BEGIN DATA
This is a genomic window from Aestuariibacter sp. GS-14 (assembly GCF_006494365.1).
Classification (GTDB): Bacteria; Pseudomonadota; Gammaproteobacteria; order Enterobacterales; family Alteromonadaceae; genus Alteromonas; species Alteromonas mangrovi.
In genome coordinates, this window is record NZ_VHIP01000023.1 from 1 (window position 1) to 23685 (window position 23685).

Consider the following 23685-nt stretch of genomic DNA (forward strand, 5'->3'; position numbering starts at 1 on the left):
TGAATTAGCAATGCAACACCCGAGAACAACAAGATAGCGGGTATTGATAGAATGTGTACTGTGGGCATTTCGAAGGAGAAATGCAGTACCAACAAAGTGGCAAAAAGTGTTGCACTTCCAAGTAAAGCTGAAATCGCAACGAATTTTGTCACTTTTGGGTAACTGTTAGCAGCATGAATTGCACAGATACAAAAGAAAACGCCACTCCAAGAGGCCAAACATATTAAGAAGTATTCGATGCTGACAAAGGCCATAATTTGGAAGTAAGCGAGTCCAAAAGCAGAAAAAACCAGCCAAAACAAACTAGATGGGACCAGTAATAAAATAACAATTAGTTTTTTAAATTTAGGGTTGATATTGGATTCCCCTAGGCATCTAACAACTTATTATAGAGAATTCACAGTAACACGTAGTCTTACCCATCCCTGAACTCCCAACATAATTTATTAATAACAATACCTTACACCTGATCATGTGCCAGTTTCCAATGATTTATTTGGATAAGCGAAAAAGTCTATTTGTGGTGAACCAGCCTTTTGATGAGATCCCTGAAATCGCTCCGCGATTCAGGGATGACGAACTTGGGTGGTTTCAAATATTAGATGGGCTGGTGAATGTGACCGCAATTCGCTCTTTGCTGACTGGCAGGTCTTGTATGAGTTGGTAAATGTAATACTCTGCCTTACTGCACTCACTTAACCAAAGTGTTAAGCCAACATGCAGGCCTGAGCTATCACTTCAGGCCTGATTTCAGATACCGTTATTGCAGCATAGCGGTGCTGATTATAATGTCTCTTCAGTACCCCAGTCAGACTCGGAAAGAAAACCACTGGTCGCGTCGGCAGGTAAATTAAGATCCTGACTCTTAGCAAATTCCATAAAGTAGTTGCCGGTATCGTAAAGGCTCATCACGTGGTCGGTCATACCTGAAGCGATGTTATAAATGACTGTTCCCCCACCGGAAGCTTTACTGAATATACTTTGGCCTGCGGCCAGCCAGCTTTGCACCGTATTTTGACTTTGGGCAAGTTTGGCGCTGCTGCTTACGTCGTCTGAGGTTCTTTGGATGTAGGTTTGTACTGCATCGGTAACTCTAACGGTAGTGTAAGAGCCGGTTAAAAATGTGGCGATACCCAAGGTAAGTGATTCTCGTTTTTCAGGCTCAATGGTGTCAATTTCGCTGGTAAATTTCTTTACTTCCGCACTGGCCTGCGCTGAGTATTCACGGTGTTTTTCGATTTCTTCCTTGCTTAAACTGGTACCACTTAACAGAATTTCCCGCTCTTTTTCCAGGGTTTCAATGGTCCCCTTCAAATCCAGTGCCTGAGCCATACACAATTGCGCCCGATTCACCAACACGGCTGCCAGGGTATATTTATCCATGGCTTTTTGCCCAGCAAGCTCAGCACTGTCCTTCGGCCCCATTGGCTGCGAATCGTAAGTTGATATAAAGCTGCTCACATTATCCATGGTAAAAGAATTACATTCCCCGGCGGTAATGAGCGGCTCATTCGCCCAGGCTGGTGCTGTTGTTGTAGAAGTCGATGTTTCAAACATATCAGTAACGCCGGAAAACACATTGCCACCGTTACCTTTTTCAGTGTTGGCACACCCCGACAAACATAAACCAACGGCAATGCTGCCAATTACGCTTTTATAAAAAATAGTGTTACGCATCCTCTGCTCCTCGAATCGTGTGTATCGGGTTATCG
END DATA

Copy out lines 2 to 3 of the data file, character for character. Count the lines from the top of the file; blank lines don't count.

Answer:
Classification (GTDB): Bacteria; Pseudomonadota; Gammaproteobacteria; order Enterobacterales; family Alteromonadaceae; genus Alteromonas; species Alteromonas mangrovi.
In genome coordinates, this window is record NZ_VHIP01000023.1 from 1 (window position 1) to 23685 (window position 23685).